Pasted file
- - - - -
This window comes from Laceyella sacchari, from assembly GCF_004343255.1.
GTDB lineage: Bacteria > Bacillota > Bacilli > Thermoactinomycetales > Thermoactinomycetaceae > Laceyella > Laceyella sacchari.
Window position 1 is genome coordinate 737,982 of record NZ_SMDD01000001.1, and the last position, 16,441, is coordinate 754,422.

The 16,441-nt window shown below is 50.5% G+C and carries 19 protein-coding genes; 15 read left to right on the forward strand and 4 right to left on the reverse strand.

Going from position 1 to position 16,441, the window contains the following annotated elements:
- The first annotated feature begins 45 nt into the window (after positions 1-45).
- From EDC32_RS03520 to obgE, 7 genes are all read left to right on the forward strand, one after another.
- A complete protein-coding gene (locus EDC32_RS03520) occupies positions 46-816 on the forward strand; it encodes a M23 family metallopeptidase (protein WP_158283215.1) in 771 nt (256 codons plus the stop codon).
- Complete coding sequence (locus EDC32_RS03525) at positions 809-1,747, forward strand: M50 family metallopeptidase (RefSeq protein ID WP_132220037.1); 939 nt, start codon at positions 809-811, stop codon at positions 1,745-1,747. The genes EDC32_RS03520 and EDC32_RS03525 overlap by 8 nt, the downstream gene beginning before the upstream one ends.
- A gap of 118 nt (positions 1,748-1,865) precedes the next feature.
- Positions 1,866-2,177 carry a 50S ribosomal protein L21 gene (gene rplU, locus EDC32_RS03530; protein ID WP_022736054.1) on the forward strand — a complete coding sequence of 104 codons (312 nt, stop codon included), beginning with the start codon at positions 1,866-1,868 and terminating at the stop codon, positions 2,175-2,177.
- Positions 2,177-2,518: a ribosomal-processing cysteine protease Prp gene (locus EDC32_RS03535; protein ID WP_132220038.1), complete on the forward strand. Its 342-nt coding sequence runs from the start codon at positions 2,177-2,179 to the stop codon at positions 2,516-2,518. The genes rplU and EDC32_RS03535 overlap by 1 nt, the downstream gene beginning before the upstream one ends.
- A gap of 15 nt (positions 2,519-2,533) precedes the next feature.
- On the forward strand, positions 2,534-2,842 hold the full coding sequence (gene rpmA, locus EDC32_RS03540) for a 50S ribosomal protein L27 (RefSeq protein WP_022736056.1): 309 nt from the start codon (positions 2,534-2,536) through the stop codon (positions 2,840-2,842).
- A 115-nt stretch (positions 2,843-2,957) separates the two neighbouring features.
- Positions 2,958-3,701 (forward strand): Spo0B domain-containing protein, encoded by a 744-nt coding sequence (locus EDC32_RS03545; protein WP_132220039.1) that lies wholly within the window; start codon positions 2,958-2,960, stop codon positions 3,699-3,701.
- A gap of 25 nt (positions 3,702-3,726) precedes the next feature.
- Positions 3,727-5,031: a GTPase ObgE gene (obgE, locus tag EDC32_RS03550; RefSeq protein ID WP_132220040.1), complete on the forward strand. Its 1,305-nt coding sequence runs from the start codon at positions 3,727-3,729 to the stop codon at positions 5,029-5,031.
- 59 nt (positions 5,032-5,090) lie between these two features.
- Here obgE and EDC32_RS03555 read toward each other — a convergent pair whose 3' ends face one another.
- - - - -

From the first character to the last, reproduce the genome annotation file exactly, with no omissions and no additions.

This window comes from Laceyella sacchari, from assembly GCF_004343255.1.
GTDB lineage: Bacteria > Bacillota > Bacilli > Thermoactinomycetales > Thermoactinomycetaceae > Laceyella > Laceyella sacchari.
Window position 1 is genome coordinate 737,982 of record NZ_SMDD01000001.1, and the last position, 16,441, is coordinate 754,422.

The 16,441-nt window shown below is 50.5% G+C and carries 19 protein-coding genes; 15 read left to right on the forward strand and 4 right to left on the reverse strand.

Going from position 1 to position 16,441, the window contains the following annotated elements:
- The first annotated feature begins 45 nt into the window (after positions 1-45).
- From EDC32_RS03520 to obgE, 7 genes are all read left to right on the forward strand, one after another.
- A complete protein-coding gene (locus EDC32_RS03520) occupies positions 46-816 on the forward strand; it encodes a M23 family metallopeptidase (protein WP_158283215.1) in 771 nt (256 codons plus the stop codon).
- Complete coding sequence (locus EDC32_RS03525) at positions 809-1,747, forward strand: M50 family metallopeptidase (RefSeq protein ID WP_132220037.1); 939 nt, start codon at positions 809-811, stop codon at positions 1,745-1,747. The genes EDC32_RS03520 and EDC32_RS03525 overlap by 8 nt, the downstream gene beginning before the upstream one ends.
- A gap of 118 nt (positions 1,748-1,865) precedes the next feature.
- Positions 1,866-2,177 carry a 50S ribosomal protein L21 gene (gene rplU, locus EDC32_RS03530; protein ID WP_022736054.1) on the forward strand — a complete coding sequence of 104 codons (312 nt, stop codon included), beginning with the start codon at positions 1,866-1,868 and terminating at the stop codon, positions 2,175-2,177.
- Positions 2,177-2,518: a ribosomal-processing cysteine protease Prp gene (locus EDC32_RS03535; protein ID WP_132220038.1), complete on the forward strand. Its 342-nt coding sequence runs from the start codon at positions 2,177-2,179 to the stop codon at positions 2,516-2,518. The genes rplU and EDC32_RS03535 overlap by 1 nt, the downstream gene beginning before the upstream one ends.
- A gap of 15 nt (positions 2,519-2,533) precedes the next feature.
- On the forward strand, positions 2,534-2,842 hold the full coding sequence (gene rpmA, locus EDC32_RS03540) for a 50S ribosomal protein L27 (RefSeq protein WP_022736056.1): 309 nt from the start codon (positions 2,534-2,536) through the stop codon (positions 2,840-2,842).
- A 115-nt stretch (positions 2,843-2,957) separates the two neighbouring features.
- Positions 2,958-3,701 (forward strand): Spo0B domain-containing protein, encoded by a 744-nt coding sequence (locus EDC32_RS03545; protein WP_132220039.1) that lies wholly within the window; start codon positions 2,958-2,960, stop codon positions 3,699-3,701.
- A gap of 25 nt (positions 3,702-3,726) precedes the next feature.
- Positions 3,727-5,031: a GTPase ObgE gene (obgE, locus tag EDC32_RS03550; RefSeq protein ID WP_132220040.1), complete on the forward strand. Its 1,305-nt coding sequence runs from the start codon at positions 3,727-3,729 to the stop codon at positions 5,029-5,031.
- 59 nt (positions 5,032-5,090) lie between these two features.
- Here obgE and EDC32_RS03555 read toward each other — a convergent pair whose 3' ends face one another.